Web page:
CHIEF among them at the moment is the Writers Combine happening NOW as part of our exclusive coverage of the All-Time American Writers Tournament. At the moment we’re featuring some truly big names, giant talents, enormous personalities– such as Count Leo Tolstoy and Ernest Hemingway. WHO ELSE but New Pop Lit has the futuristic technology to bring these legends alive??
You want storytelling? WE HAVE IT!— the best new fiction on the planet, including our most recent tale, “Unraveling” by young writer Tianna Grosch.
You want audio? Spoken word poetry-mixed-with-comedy? Yes! Enter through this doorway– where you may find a well-known but deceased celebrity, with whose voice we’ve taken a few liberties.
Book reviews? NO ONE presents more stunning reviews of more striking and provocative literary works– the kind of books literary critics will be discussing fifty years from now, if not this moment. Future literary Gauguins and Van Goghs. Read about those here.
Politics? Do you really have to read about politics? If you insist-– we even have politics! Or at least, reports on a politicized publishing scene and politicized intellectual journals. From us you receive, at our NPL News blog, the real story– what takes place behind the scenes.
Scout around at our links and drop-down on this page and you’ll discover other fascinating and bizarre sights and happenings. Spend the day!
We ARE the most exciting literary site.
(Featured painting: “Circus” by August Macke.)
Pynchon and Hemingway? Could two writers be more dissimilar, yet, as slightly cracked and original American authors, so much the same?
First, see the latest Appreciation, this one by D. Greenhorn, at the All-Time American Writers Tournament.
HEMINGWAY DAY REVISITED
Second, as today is Ernest Hemingway’s 118th birthday, we invite readers to partake again of last year’s festivities, with discussion of his reputation here, and our “Searching for Hemingway” travelogue here. (An Appreciation of Hem by Samuel Stevens is upcoming next week.)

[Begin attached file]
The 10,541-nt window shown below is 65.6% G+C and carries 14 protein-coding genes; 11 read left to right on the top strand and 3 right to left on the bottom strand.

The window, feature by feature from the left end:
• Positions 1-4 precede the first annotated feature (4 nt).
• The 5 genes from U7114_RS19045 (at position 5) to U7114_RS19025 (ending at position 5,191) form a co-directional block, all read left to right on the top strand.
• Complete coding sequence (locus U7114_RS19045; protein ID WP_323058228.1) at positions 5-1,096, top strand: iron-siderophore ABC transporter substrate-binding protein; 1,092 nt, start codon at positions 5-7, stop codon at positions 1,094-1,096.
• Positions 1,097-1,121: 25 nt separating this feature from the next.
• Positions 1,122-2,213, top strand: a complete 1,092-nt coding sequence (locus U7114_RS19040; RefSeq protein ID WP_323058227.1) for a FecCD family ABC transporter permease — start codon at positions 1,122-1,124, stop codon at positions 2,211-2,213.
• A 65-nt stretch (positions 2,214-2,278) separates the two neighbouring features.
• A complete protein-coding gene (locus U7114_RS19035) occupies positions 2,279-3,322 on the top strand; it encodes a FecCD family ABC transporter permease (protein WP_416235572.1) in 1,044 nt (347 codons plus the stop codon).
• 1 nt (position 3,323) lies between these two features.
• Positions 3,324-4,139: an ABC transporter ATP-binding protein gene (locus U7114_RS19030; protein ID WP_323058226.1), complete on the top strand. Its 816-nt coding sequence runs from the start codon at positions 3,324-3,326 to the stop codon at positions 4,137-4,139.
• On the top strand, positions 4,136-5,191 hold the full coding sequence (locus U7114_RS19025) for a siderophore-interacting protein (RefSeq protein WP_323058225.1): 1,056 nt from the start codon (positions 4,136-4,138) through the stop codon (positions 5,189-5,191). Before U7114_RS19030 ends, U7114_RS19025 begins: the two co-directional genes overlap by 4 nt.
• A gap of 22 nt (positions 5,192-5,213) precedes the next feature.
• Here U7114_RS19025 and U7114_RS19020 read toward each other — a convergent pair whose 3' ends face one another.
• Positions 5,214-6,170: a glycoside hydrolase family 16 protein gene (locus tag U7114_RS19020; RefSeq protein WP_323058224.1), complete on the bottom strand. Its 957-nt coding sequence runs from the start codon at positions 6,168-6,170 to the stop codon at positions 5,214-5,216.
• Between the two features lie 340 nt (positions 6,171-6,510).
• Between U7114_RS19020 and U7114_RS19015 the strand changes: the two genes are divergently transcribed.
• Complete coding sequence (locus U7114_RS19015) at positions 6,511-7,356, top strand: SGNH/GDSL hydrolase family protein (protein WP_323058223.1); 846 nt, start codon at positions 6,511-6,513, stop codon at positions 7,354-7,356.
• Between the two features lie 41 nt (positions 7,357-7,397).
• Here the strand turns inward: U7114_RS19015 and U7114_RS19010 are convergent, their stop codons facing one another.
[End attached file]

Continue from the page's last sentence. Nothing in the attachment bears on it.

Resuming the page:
We have much new stuff upcoming, including terrific new fiction from Clint Margrave, Wred Fright, Anne Leigh Parrish, and other familiar and unfamiliar names. Plus other surprises.
Until then, enjoy July– when dogs are sleeping, editors are lazy, and everyone should be reading New Pop Lit, the stay-cool literary site.
NOW we’ve stepped into it! Two literary controversies at one time, both of them connected to the All-Time American Writers Tournament. (We’ve been offering exclusive coverage of the tourney here.)
FIRST is the seldom-discussed matter of T.S. Eliot. Where lies his allegiance? America or Britain? Is Eliot considered a British poet– or an American one? Where should lie our allegiance? Contribute to the discussion, if you dare– should you care– here.
SECOND, we believe we’ve thrown new and historic light on the friendship between the two biggest names in American literary history, Ernest Hemingway and F. Scott Fitzgerald. How deep went their feud? WAS Scott a passive actor– a simple punching bag; on the receiving end of Ernest’s shots and scorns– as our nation’s most esteemed lit critics seem to believe? Or did Fitzgerald get his shots in against one-time protégé Hemingway– not once, but twice?